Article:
Members of the European Parliament voted to go ahead with plans to introduce a common charger across the bloc earlier this week. This means that products like mobile phones, tablets, digital cameras, headphones and headsets, handheld videogame consoles and portable speakers sold in the EU would have to be charged via USB-C, regardless of device brand.

The vote meant the European Parliament was given a mandate to start negotiating with the EU Council and European Commission on a final text.

MEPs from all sides of the house welcomed the decision, with the Renew group’s MEP Róża Thun und Hohenstein saying she was “happy that we delivered this element, which will facilitate the life of consumers and reduce the amount of e-waste produced each year”.

“We also managed to extend the scope of the directive – we added for example laptops, e-readers and earbuds to the list of devices which will be equipped with USB-C port,” she added.

Renew Europe called this a “clear victory for European citizens as well as the environment”, pointing out that this will save substantial amounts of consumers’ money whilst preventing 1000 tonnes a year in unnecessary waste.

Renew Europe has long championed such an initiative and said it hoped to extend the scope of the Regulation to cover a wider range of products.

The Socialists and Democrats Group, on the other hand, said it considerably improved the European Commission’s legislative proposal through MEP Alex Agius Saliba’s work.  The MEP sought to improve information and labels for consumers and add provisions on wireless charging.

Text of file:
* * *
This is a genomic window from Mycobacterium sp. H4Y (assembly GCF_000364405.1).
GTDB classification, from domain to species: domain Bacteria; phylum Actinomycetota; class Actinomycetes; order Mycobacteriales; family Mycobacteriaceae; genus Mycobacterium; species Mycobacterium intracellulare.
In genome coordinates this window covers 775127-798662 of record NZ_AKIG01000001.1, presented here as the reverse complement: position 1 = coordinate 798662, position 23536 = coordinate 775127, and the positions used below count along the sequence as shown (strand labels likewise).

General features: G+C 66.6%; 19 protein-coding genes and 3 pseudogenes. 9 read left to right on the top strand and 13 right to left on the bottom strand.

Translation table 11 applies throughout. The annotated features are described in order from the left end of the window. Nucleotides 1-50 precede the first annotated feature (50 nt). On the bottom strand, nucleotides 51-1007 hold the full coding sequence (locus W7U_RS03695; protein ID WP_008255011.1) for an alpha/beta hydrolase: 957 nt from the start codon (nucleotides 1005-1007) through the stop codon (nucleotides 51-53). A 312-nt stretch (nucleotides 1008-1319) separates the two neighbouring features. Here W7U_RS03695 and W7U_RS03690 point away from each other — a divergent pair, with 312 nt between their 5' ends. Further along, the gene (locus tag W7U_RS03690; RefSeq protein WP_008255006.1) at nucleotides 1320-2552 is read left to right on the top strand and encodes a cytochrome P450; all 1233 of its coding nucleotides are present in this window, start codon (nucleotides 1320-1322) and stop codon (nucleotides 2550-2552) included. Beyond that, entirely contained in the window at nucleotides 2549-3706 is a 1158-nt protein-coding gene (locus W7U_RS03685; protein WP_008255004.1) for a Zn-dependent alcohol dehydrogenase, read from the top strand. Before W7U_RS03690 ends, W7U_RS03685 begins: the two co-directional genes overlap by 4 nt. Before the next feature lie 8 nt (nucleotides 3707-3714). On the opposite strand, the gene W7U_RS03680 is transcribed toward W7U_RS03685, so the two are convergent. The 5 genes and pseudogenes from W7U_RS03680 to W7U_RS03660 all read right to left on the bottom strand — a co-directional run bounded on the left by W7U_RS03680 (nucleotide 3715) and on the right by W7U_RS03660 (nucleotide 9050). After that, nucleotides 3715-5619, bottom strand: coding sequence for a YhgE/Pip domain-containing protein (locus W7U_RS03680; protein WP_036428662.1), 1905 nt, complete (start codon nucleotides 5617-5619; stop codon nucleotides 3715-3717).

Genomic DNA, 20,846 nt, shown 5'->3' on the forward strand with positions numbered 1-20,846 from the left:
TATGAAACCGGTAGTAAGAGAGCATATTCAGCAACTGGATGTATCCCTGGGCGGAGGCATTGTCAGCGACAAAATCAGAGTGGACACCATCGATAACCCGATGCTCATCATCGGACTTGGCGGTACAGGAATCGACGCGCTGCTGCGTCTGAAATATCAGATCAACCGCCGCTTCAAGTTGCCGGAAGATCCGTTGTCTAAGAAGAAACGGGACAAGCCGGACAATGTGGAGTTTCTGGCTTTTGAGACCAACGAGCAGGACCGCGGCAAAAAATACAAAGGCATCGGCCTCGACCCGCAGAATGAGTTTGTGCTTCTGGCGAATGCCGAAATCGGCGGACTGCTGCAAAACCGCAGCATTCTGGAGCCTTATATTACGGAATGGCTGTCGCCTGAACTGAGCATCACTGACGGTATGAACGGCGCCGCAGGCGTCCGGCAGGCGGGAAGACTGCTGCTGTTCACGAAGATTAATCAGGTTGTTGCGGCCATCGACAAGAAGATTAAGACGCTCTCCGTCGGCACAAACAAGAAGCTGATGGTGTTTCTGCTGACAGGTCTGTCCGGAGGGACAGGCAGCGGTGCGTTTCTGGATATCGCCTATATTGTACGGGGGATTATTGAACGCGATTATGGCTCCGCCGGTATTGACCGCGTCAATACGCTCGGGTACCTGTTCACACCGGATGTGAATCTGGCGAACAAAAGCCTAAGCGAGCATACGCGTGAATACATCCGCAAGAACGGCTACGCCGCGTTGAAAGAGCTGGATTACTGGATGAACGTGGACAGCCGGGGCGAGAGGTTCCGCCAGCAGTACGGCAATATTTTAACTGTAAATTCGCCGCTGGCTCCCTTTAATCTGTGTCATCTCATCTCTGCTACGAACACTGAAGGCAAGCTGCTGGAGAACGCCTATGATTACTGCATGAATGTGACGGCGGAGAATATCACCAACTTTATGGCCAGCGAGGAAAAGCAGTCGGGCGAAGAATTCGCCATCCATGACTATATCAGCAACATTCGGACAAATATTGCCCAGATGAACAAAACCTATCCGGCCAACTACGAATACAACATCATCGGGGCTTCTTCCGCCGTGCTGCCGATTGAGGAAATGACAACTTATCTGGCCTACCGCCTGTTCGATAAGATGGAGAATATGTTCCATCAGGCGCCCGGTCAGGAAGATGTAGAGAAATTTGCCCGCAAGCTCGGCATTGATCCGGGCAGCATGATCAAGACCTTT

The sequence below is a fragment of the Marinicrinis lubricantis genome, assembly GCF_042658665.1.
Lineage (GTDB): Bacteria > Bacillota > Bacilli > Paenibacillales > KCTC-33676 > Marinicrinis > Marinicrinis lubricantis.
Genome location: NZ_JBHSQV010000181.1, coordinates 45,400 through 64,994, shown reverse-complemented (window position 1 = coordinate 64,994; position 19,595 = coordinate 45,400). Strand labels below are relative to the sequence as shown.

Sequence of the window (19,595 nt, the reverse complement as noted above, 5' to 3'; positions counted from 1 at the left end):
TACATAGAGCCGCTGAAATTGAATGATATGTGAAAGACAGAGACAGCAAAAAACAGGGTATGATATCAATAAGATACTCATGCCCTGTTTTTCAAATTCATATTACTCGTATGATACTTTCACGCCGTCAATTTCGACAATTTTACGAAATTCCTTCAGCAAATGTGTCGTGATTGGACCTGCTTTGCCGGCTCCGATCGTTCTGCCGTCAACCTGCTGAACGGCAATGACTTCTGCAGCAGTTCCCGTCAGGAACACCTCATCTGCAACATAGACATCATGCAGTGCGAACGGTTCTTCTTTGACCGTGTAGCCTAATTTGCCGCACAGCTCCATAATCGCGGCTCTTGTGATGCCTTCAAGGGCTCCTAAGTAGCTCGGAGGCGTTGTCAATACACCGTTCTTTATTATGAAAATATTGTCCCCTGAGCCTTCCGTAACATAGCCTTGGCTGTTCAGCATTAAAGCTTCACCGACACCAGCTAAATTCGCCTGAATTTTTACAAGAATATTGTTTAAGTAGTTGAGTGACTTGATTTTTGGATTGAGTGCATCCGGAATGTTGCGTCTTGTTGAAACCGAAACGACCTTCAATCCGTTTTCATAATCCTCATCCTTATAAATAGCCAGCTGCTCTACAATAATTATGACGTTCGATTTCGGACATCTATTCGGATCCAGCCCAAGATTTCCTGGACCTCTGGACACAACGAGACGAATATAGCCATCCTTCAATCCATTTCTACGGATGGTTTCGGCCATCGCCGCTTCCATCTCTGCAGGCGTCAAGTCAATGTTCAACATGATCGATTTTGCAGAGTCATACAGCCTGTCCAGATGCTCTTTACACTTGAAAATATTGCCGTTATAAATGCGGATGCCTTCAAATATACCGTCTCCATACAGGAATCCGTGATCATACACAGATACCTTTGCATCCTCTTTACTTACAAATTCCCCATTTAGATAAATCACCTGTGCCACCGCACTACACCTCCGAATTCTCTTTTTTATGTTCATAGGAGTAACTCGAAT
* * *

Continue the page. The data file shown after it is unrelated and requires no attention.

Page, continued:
“I hope the member states will agree with our proposal to also include smart watches, wearable and health trackers, personal care devices and lightening equipment in the scope of the legislation, unless their size is too small and they cannot be adapted to be equipped with a USB-type C port,” Agius Saliba noted.

The Commission has now been asked to set the standards by December 2026, taking into account the most appropriate technical solutions and introduce interoperability between different wireless technologies. “We are completely aware of the speed of high-tech development and we ask the European Commission to evaluate all new elements every three years and propose any changes, should any be necessary,” Agius Saliba said.

This article is part of a content series called Ewropej. This is a multi-media house initiative part-funded by the European Parliament to bring the work of the EP closer to the citizens of Malta and keep them informed about matters that affect their daily lives. This article reflects only the author’s view. The European Parliament is not responsible for any use that may be made of the information it contains.

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